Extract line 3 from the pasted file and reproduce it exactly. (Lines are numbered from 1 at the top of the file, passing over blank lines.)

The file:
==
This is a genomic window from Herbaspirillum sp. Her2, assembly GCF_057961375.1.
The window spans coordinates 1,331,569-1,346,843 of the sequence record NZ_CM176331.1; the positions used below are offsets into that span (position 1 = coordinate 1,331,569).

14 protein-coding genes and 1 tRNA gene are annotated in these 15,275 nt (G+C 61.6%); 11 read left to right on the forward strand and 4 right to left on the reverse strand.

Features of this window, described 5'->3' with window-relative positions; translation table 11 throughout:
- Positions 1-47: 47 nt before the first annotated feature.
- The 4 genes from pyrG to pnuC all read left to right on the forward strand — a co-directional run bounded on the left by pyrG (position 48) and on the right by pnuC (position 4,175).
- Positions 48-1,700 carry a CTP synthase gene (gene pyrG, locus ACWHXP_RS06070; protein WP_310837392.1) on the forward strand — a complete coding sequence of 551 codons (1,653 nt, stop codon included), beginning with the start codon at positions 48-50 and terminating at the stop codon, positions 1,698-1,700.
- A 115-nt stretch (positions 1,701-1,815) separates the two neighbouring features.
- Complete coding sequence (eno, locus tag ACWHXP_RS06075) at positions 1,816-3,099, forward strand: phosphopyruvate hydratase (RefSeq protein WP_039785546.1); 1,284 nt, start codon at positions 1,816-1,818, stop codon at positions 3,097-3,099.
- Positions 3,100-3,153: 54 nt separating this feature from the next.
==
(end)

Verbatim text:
14 protein-coding genes and 1 tRNA gene are annotated in these 15,275 nt (G+C 61.6%); 11 read left to right on the forward strand and 4 right to left on the reverse strand.